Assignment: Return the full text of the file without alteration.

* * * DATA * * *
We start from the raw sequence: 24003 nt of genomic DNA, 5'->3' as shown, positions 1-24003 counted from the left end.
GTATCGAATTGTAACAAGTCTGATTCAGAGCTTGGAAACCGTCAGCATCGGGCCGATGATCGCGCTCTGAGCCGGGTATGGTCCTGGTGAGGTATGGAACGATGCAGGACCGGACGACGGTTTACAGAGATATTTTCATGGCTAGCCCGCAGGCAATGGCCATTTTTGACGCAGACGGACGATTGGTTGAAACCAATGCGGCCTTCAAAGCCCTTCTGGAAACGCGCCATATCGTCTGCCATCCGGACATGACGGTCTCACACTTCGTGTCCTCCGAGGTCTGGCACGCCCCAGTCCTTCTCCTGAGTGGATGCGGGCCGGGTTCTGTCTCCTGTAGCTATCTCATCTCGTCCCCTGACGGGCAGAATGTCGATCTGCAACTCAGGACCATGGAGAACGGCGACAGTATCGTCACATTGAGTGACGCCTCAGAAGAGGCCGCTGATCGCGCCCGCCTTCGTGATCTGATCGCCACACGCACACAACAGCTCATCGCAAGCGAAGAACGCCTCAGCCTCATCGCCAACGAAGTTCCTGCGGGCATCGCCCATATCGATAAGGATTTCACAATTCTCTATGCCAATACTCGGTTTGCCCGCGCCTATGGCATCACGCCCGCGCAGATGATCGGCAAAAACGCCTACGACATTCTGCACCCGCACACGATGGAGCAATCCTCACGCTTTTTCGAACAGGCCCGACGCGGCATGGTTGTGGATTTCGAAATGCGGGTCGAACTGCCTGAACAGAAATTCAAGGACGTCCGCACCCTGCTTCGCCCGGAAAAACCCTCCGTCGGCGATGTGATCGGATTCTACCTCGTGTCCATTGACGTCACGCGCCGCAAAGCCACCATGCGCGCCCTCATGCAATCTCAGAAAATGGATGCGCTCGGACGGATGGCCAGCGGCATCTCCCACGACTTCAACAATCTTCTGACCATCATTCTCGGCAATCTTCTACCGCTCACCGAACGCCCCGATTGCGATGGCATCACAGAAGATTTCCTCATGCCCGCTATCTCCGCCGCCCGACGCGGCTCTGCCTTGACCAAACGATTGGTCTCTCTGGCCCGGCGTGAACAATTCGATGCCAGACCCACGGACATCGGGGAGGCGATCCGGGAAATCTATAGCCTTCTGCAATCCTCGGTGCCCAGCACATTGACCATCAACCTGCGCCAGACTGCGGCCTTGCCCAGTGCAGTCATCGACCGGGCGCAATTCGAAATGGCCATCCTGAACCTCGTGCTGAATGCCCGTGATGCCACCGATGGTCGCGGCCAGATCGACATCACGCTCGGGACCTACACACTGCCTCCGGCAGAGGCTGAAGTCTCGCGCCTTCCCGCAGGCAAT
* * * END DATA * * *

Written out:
We start from the raw sequence: 24003 nt of genomic DNA, 5'->3' as shown, positions 1-24003 counted from the left end.
GTATCGAATTGTAACAAGTCTGATTCAGAGCTTGGAAACCGTCAGCATCGGGCCGATGATCGCGCTCTGAGCCGGGTATGGTCCTGGTGAGGTATGGAACGATGCAGGACCGGACGACGGTTTACAGAGATATTTTCATGGCTAGCCCGCAGGCAATGGCCATTTTTGACGCAGACGGACGATTGGTTGAAACCAATGCGGCCTTCAAAGCCCTTCTGGAAACGCGCCATATCGTCTGCCATCCGGACATGACGGTCTCACACTTCGTGTCCTCCGAGGTCTGGCACGCCCCAGTCCTTCTCCTGAGTGGATGCGGGCCGGGTTCTGTCTCCTGTAGCTATCTCATCTCGTCCCCTGACGGGCAGAATGTCGATCTGCAACTCAGGACCATGGAGAACGGCGACAGTATCGTCACATTGAGTGACGCCTCAGAAGAGGCCGCTGATCGCGCCCGCCTTCGTGATCTGATCGCCACACGCACACAACAGCTCATCGCAAGCGAAGAACGCCTCAGCCTCATCGCCAACGAAGTTCCTGCGGGCATCGCCCATATCGATAAGGATTTCACAATTCTCTATGCCAATACTCGGTTTGCCCGCGCCTATGGCATCACGCCCGCGCAGATGATCGGCAAAAACGCCTACGACATTCTGCACCCGCACACGATGGAGCAATCCTCACGCTTTTTCGAACAGGCCCGACGCGGCATGGTTGTGGATTTCGAAATGCGGGTCGAACTGCCTGAACAGAAATTCAAGGACGTCCGCACCCTGCTTCGCCCGGAAAAACCCTCCGTCGGCGATGTGATCGGATTCTACCTCGTGTCCATTGACGTCACGCGCCGCAAAGCCACCATGCGCGCCCTCATGCAATCTCAGAAAATGGATGCGCTCGGACGGATGGCCAGCGGCATCTCCCACGACTTCAACAATCTTCTGACCATCATTCTCGGCAATCTTCTACCGCTCACCGAACGCCCCGATTGCGATGGCATCACAGAAGATTTCCTCATGCCCGCTATCTCCGCCGCCCGACGCGGCTCTGCCTTGACCAAACGATTGGTCTCTCTGGCCCGGCGTGAACAATTCGATGCCAGACCCACGGACATCGGGGAGGCGATCCGGGAAATCTATAGCCTTCTGCAATCCTCGGTGCCCAGCACATTGACCATCAACCTGCGCCAGACTGCGGCCTTGCCCAGTGCAGTCATCGACCGGGCGCAATTCGAAATGGCCATCCTGAACCTCGTGCTGAATGCCCGTGATGCCACCGATGGTCGCGGCCAGATCGACATCACGCTCGGGACCTACACACTGCCTCCGGCAGAGGCTGAAGTCTCGCGCCTTCCCGCAGGCAAT